• Emotional investment of the contractor in the job gone wrong, which often implicates matters of pride, workmanship, and a separate worry that there will not be sufficient coverage.
  • Emotional plaintiffs and punitive litigation tactics that are aimed more at punishing the contractor than negotiating a resolution.
  • The decision on whether to file third-party claims against subcontractors whose worst offense is that they were not permitted to finish their work. Bringing the third-party claims increases the breadth and scope of issues and adds a whole new layer of expense, but it also may help raise settlement funds to increase the chance of a mediated resolution. These subcontractors may have their own coverage concerns and claims for non-payment to add to the mix.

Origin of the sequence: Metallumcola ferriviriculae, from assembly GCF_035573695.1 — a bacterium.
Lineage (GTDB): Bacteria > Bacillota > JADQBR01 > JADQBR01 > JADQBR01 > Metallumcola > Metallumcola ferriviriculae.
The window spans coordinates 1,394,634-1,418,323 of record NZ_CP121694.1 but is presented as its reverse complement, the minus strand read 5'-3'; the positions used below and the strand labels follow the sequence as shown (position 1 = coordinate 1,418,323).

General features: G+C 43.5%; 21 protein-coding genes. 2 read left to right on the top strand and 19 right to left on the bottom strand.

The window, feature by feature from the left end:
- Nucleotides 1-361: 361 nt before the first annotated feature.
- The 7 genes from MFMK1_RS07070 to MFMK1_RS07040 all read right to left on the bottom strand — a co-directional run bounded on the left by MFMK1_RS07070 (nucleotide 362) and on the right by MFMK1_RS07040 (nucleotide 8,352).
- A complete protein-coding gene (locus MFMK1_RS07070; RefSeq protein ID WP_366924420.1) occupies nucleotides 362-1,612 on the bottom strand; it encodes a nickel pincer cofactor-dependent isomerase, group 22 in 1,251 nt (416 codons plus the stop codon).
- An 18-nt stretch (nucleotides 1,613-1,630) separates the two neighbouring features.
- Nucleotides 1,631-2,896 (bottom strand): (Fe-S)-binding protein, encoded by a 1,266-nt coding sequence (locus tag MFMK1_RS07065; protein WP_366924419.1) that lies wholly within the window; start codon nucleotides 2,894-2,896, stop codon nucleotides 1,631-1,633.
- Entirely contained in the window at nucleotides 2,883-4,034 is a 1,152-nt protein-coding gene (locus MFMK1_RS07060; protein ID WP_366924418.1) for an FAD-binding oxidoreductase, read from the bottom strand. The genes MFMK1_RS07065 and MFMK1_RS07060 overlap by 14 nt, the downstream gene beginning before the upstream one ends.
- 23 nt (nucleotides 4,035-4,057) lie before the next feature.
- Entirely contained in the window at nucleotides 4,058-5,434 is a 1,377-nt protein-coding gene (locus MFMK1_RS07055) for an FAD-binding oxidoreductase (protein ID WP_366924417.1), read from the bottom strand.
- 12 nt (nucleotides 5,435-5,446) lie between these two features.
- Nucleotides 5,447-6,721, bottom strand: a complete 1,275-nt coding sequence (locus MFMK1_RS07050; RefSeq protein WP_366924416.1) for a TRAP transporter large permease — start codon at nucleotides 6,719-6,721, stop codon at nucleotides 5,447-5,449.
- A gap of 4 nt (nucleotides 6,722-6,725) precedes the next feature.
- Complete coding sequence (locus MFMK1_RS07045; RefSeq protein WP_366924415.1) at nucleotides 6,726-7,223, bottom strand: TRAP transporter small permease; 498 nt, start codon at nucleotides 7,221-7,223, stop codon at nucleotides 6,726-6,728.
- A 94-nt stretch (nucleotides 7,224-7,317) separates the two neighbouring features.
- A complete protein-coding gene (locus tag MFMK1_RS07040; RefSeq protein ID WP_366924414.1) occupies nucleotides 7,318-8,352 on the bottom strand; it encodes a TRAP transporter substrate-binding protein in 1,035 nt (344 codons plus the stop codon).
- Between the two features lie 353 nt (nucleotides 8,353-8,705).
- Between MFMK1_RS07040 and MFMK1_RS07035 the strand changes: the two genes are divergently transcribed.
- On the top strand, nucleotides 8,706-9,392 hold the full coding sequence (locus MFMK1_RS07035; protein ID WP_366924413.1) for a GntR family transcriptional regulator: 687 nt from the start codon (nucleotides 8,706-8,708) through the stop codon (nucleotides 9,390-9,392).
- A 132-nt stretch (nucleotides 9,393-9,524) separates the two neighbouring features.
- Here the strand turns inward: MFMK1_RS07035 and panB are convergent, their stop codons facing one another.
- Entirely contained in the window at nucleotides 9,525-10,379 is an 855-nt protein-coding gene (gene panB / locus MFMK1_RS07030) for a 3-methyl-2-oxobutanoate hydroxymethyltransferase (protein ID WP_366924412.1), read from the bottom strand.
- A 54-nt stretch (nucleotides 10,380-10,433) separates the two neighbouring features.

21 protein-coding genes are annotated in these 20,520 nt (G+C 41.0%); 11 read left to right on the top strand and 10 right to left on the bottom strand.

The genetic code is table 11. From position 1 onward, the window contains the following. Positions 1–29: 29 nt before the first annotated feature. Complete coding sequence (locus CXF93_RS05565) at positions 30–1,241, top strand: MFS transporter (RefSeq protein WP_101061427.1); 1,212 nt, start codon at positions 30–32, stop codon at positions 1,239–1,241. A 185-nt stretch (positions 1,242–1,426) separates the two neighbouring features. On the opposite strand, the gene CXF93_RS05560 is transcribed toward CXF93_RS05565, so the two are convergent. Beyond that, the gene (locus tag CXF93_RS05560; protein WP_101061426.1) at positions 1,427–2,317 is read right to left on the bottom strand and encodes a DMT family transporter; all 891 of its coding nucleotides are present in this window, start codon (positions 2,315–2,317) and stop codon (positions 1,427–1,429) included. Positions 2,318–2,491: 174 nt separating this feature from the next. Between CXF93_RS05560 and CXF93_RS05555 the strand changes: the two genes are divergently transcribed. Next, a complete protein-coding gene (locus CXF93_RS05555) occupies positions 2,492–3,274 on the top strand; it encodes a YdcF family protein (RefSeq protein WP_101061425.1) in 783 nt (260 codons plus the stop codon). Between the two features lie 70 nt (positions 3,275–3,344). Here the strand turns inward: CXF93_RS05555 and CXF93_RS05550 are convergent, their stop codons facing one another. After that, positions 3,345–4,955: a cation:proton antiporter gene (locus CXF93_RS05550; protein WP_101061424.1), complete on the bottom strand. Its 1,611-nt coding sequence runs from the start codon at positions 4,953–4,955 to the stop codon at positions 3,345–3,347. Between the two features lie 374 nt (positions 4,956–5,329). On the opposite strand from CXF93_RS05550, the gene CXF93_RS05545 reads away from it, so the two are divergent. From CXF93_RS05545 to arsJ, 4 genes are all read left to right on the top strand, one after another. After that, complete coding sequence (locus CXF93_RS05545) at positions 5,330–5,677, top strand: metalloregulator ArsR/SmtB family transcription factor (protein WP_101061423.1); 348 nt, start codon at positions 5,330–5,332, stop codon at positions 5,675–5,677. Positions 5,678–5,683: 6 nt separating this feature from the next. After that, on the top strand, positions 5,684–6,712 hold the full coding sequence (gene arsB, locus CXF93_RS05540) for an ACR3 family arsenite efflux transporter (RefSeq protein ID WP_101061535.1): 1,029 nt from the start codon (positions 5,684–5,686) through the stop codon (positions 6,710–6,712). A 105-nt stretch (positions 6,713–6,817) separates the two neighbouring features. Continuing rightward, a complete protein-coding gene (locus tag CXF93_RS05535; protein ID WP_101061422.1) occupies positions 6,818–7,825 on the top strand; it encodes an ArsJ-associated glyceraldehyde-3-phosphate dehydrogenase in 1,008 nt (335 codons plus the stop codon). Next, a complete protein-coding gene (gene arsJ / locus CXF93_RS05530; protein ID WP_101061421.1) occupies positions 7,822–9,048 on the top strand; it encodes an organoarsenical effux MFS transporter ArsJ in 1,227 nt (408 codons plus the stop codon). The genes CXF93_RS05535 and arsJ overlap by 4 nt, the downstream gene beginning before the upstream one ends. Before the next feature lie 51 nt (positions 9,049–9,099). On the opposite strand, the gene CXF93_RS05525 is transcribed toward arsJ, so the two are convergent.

In undertaking triage and mapping out the initial strategy, the contractor’s counsel may consider these tactics:

  • A frank discussion with the contractor client about how to approach a non-payment claim and the likelihood of recovery. This is often where personal counsel may be of aid in either aggressively pursuing a counterclaim or assisting the contractor client in making the decision to forego recovery in exchange resolution of the claim.
  • Attempt to outline items that require remediation versus a part of the job that simply has to be finished and arguably is not the basis of a defect claim against the original contractor.
  • Develop contractual arguments in the contractor’s favor. Did the homeowner wrongfully terminate? Did the homeowner improperly withhold payment? What was the homeowner’s role in contributing to project delays?